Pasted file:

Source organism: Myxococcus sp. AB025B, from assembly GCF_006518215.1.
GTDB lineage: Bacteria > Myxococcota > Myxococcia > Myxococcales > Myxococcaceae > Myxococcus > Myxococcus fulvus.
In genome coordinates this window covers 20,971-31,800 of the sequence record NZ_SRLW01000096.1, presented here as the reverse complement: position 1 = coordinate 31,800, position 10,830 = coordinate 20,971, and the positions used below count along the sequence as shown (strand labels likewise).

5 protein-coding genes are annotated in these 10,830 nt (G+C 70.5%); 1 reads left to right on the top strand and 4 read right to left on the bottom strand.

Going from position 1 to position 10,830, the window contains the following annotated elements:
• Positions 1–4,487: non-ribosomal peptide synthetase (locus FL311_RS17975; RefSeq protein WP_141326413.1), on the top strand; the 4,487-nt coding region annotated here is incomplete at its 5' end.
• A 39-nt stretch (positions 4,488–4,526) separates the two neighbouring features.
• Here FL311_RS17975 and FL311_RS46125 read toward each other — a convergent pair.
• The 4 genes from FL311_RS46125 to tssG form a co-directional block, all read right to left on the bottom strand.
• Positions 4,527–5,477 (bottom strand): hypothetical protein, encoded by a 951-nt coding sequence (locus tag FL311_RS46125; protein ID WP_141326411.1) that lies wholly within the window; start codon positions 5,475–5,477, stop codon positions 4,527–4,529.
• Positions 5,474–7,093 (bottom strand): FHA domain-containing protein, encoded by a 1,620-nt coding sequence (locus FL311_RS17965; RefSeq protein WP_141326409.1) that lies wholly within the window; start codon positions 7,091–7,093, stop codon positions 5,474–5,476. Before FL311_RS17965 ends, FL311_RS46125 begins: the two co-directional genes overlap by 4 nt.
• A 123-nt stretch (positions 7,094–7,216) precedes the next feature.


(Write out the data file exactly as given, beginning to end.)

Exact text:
Source organism: Myxococcus sp. AB025B, from assembly GCF_006518215.1.
GTDB lineage: Bacteria > Myxococcota > Myxococcia > Myxococcales > Myxococcaceae > Myxococcus > Myxococcus fulvus.
In genome coordinates this window covers 20,971-31,800 of the sequence record NZ_SRLW01000096.1, presented here as the reverse complement: position 1 = coordinate 31,800, position 10,830 = coordinate 20,971, and the positions used below count along the sequence as shown (strand labels likewise).

5 protein-coding genes are annotated in these 10,830 nt (G+C 70.5%); 1 reads left to right on the top strand and 4 read right to left on the bottom strand.

Going from position 1 to position 10,830, the window contains the following annotated elements:
• Positions 1–4,487: non-ribosomal peptide synthetase (locus FL311_RS17975; RefSeq protein WP_141326413.1), on the top strand; the 4,487-nt coding region annotated here is incomplete at its 5' end.
• A 39-nt stretch (positions 4,488–4,526) separates the two neighbouring features.
• Here FL311_RS17975 and FL311_RS46125 read toward each other — a convergent pair.
• The 4 genes from FL311_RS46125 to tssG form a co-directional block, all read right to left on the bottom strand.
• Positions 4,527–5,477 (bottom strand): hypothetical protein, encoded by a 951-nt coding sequence (locus tag FL311_RS46125; protein ID WP_141326411.1) that lies wholly within the window; start codon positions 5,475–5,477, stop codon positions 4,527–4,529.
• Positions 5,474–7,093 (bottom strand): FHA domain-containing protein, encoded by a 1,620-nt coding sequence (locus FL311_RS17965; RefSeq protein WP_141326409.1) that lies wholly within the window; start codon positions 7,091–7,093, stop codon positions 5,474–5,476. Before FL311_RS17965 ends, FL311_RS46125 begins: the two co-directional genes overlap by 4 nt.
• A 123-nt stretch (positions 7,094–7,216) precedes the next feature.